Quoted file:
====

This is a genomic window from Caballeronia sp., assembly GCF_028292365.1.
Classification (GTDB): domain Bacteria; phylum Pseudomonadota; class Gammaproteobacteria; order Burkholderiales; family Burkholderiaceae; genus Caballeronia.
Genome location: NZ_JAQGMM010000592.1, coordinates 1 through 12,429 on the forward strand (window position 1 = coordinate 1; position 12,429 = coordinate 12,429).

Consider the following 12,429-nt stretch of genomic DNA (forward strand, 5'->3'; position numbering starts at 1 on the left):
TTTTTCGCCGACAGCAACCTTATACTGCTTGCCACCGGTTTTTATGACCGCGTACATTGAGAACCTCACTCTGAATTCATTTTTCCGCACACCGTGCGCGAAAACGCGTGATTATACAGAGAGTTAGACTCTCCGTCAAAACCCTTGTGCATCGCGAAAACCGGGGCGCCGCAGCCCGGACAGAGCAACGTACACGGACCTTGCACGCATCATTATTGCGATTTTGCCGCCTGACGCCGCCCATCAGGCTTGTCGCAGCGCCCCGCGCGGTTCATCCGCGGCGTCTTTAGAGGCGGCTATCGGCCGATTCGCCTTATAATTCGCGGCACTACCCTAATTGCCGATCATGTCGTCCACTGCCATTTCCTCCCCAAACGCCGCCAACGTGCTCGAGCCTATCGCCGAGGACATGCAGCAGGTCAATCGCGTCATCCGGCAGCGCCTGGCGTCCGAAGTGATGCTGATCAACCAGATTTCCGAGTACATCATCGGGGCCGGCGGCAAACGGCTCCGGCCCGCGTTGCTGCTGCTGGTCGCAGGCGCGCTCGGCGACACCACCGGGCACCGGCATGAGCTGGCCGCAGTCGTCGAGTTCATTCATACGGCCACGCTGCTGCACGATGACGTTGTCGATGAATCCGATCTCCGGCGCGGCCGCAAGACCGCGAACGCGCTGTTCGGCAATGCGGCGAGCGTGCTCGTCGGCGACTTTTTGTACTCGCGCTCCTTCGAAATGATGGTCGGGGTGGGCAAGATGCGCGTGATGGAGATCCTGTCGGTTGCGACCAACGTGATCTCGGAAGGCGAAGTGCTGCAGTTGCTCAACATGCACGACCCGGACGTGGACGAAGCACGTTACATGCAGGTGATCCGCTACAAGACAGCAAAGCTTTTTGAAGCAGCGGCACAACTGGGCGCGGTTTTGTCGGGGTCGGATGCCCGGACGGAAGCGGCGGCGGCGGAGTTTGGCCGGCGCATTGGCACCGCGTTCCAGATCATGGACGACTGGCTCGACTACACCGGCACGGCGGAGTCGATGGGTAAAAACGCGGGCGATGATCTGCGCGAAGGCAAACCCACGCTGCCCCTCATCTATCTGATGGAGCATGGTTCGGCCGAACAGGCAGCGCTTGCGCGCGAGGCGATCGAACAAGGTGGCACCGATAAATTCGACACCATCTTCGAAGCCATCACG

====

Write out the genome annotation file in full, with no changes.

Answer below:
This is a genomic window from Caballeronia sp., assembly GCF_028292365.1.
Classification (GTDB): domain Bacteria; phylum Pseudomonadota; class Gammaproteobacteria; order Burkholderiales; family Burkholderiaceae; genus Caballeronia.
Genome location: NZ_JAQGMM010000592.1, coordinates 1 through 12,429 on the forward strand (window position 1 = coordinate 1; position 12,429 = coordinate 12,429).

Consider the following 12,429-nt stretch of genomic DNA (forward strand, 5'->3'; position numbering starts at 1 on the left):
TTTTTCGCCGACAGCAACCTTATACTGCTTGCCACCGGTTTTTATGACCGCGTACATTGAGAACCTCACTCTGAATTCATTTTTCCGCACACCGTGCGCGAAAACGCGTGATTATACAGAGAGTTAGACTCTCCGTCAAAACCCTTGTGCATCGCGAAAACCGGGGCGCCGCAGCCCGGACAGAGCAACGTACACGGACCTTGCACGCATCATTATTGCGATTTTGCCGCCTGACGCCGCCCATCAGGCTTGTCGCAGCGCCCCGCGCGGTTCATCCGCGGCGTCTTTAGAGGCGGCTATCGGCCGATTCGCCTTATAATTCGCGGCACTACCCTAATTGCCGATCATGTCGTCCACTGCCATTTCCTCCCCAAACGCCGCCAACGTGCTCGAGCCTATCGCCGAGGACATGCAGCAGGTCAATCGCGTCATCCGGCAGCGCCTGGCGTCCGAAGTGATGCTGATCAACCAGATTTCCGAGTACATCATCGGGGCCGGCGGCAAACGGCTCCGGCCCGCGTTGCTGCTGCTGGTCGCAGGCGCGCTCGGCGACACCACCGGGCACCGGCATGAGCTGGCCGCAGTCGTCGAGTTCATTCATACGGCCACGCTGCTGCACGATGACGTTGTCGATGAATCCGATCTCCGGCGCGGCCGCAAGACCGCGAACGCGCTGTTCGGCAATGCGGCGAGCGTGCTCGTCGGCGACTTTTTGTACTCGCGCTCCTTCGAAATGATGGTCGGGGTGGGCAAGATGCGCGTGATGGAGATCCTGTCGGTTGCGACCAACGTGATCTCGGAAGGCGAAGTGCTGCAGTTGCTCAACATGCACGACCCGGACGTGGACGAAGCACGTTACATGCAGGTGATCCGCTACAAGACAGCAAAGCTTTTTGAAGCAGCGGCACAACTGGGCGCGGTTTTGTCGGGGTCGGATGCCCGGACGGAAGCGGCGGCGGCGGAGTTTGGCCGGCGCATTGGCACCGCGTTCCAGATCATGGACGACTGGCTCGACTACACCGGCACGGCGGAGTCGATGGGTAAAAACGCGGGCGATGATCTGCGCGAAGGCAAACCCACGCTGCCCCTCATCTATCTGATGGAGCATGGTTCGGCCGAACAGGCAGCGCTTGCGCGCGAGGCGATCGAACAAGGTGGCACCGATAAATTCGACACCATCTTCGAAGCCATCACG